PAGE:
For those who have questioned Pits n Pots motivation in raising the issues surrounding Stoke-on-Trent City Council’s Enhanced Recycling and Waste Management procedures, we thought that you would be interested in reading the following article.
This article is from the Lets Recycle Website:
Recycling rates in Newcastle-under-Lyme more than doubled in the eight months after weekly food waste collections were introduced in March 2010, according to the Staffordshire council’s kerbside recycling collection contractor, Acumen Distribution.
The Northampton-based company has been running the Staffordshire council’s recycling collection contract since 2003 and began a new seven-year collection deal in February 2010. It has expanded the range of materials that householders can recycle at the kerbside to include plastics bottles and cardboard – a change introduced in April 2010
Together with an extension to its garden waste service to cover all properties with a garden, Acumen claims the changes increased Newcastle-under-Lyme borough council’s household recycling rate from the 26% recorded for 2009/10 to 55% for the period March to November 2010.
Stoke-on-Trent City Council are currently achieving just over 40% recycling.
This equated to 1,900 tonnes of food waste and 4,250 of dry recyclables being collected over the period, using a source-segregated approach, with Acumen operating nine trucks, four days a week to run the service.
The company also opened a new waste transfer station, at Burslem, in November 2009 to handle the recyclables collected. And, Acumen’s efforts were welcomed by Trevor Nicholl, head of recycling strategy and fleet services at the council.
“We have worked closely with Acumen Distribution over the past year to improve our recycling rates,” he said. “Towards these ends, Acumen has made a significant investment in specialised vehicles to enable us to expand our kerbside recycling collection service.”
Newcastle-under-Lyme’s kerbside recycling system involves householders separating dry recyclables, with sacks or bags being used for: cardboard; plastic bottles; paper; and, mixed glass, cans, aerosols and foil.
Residents can also recycle textiles using a bag, food waste in a caddy and garden waste in a wheeled bin, while residual waste is collected by the council’s in-house collections team using wheeled bins.
The food waste is then sent to the nearby Lower Ruele Bioenergy anaerobic digestion facility, which opened in May 2010 (see letsrecycle.com story) and paper is sent to UPM Shotton to be recycled into newsprint, while a spokeswoman for Acumen noted that “in the main everything is sold locally”.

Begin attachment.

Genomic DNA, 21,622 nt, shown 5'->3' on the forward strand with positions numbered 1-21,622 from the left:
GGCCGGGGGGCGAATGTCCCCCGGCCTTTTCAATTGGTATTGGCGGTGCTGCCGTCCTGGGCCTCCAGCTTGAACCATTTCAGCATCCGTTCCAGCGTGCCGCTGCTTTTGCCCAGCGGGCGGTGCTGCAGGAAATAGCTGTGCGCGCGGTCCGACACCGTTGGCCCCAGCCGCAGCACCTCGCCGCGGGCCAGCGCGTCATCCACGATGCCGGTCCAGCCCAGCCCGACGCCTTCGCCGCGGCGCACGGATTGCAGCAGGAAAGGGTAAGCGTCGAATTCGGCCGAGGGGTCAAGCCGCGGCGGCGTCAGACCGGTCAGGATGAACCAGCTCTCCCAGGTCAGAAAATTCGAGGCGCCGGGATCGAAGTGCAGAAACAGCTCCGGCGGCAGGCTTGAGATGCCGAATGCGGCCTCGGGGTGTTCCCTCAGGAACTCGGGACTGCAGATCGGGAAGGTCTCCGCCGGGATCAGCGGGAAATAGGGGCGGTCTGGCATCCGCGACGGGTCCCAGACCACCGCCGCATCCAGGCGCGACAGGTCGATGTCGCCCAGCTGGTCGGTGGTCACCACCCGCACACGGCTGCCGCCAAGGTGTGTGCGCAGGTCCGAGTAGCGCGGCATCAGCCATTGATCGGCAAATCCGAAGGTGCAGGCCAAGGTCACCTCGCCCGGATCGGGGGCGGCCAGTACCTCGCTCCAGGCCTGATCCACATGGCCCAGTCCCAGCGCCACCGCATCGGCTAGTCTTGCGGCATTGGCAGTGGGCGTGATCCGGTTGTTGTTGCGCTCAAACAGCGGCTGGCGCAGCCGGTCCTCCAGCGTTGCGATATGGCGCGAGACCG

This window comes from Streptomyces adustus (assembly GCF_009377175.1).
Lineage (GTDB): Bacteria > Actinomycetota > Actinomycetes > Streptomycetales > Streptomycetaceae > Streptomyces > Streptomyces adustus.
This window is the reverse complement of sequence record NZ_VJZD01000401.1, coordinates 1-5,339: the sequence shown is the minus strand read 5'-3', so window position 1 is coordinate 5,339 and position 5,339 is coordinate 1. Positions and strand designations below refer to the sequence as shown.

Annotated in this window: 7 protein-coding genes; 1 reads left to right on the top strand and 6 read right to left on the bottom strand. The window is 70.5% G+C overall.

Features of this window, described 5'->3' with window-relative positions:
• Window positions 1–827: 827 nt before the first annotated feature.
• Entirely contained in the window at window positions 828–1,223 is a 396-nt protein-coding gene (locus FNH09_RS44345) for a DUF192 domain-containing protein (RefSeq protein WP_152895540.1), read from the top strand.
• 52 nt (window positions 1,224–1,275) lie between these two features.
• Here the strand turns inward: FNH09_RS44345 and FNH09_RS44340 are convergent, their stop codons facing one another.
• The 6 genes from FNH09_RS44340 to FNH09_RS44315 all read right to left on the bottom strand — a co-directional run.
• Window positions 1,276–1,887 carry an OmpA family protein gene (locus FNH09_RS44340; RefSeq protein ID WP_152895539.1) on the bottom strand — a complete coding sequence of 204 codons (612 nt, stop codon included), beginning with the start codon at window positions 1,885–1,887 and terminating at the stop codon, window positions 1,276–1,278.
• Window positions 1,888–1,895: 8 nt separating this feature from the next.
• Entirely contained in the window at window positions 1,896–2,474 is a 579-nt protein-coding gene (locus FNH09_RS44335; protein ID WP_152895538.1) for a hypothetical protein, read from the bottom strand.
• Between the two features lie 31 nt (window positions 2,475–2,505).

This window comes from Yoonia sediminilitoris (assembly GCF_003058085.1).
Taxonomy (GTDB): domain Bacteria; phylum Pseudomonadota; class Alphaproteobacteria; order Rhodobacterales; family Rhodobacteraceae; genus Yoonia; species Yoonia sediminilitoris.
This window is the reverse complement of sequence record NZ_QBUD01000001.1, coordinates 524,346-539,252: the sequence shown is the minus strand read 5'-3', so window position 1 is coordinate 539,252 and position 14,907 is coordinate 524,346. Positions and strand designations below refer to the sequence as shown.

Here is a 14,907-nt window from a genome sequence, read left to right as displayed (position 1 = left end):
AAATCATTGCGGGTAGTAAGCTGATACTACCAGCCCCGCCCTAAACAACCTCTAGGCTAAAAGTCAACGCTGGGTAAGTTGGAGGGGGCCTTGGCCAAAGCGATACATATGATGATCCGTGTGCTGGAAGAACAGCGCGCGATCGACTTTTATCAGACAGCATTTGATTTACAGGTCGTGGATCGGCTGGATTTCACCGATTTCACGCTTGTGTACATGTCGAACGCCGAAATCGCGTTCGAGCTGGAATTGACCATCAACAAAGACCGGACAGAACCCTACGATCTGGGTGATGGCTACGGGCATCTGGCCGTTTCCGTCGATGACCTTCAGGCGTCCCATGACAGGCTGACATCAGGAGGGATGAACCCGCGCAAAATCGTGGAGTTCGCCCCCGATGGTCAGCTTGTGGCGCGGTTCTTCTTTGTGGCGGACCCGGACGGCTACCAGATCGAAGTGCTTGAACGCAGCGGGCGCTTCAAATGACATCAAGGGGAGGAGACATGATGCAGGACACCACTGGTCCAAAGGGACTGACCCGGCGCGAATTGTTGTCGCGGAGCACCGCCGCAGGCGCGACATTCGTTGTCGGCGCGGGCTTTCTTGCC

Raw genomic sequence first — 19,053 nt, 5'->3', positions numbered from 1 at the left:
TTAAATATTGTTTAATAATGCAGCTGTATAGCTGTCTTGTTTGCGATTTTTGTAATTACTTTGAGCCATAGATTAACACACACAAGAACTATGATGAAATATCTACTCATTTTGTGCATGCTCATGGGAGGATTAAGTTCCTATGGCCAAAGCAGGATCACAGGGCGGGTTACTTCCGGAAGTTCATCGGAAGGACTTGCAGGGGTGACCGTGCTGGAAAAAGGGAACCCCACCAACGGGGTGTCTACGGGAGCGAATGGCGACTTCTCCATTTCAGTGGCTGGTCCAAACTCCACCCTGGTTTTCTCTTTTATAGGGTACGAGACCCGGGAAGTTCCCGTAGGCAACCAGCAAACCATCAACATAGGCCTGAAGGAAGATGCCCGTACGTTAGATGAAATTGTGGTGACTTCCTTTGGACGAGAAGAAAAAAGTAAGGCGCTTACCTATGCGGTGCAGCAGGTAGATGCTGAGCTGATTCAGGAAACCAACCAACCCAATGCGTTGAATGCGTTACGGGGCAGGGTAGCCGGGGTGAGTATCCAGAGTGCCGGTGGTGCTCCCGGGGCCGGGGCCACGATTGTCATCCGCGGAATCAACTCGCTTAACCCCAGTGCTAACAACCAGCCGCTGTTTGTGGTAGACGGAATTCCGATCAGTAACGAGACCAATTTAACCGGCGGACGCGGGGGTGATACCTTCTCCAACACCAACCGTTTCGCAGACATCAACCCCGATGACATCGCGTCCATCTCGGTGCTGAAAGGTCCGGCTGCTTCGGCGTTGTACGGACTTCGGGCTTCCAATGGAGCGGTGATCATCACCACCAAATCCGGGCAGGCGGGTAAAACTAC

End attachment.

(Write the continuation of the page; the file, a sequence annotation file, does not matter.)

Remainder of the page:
The importance of the new service’s success was highlighted by Acumen’s managing director, Chris Doughty, who said: “Due to innovative recycle collection services set up by Boroughs like Newcastle-under-Lyme, the Government last month announced that it will meet the EU 2010 Landfill Directive.”
“Partners like Acumen are proving invaluable to councils as they provide local authorities with value for money and access to their extensive experience and cost-effective solutions,” he added.
The key fact regarding this article is that NULBC HAS achieved a recycling rate of 55% between March and November 2010.
Stoke-on-Trent City Council can only estimate that they MAY achieve the recycling target of 45% for 2015 and 50% by 2020.
NULBC had commissioned WRAP to produce a report at roughly the same time as SOTCC did.
The difference between the two was that Newcastle’s decision making process had FULL member involvement as opposed to SOTCC who had NO member involvement.
Elected members at NULBC were given the WRAP report, in Stoke it was buried and was never put before councillors.
Newcastle did not waste £1.6million of public money whereas Stoke duly purchased 84,000 blue bins that if elected members had had the opportunity to consider all the options of the WRAP report, chances are we would not have needed them.
NULBC are trend setting in this area SOTCC are bringing up the rear as the poor relation often does.
Cllr John Daniels has called upon the District Auditor to carry out a full investigation into this matter as he has even more concerns over certain aspects of the Waste Management and Recycling issue, particularly over the awarding on certain contracts and the price per tonne paid.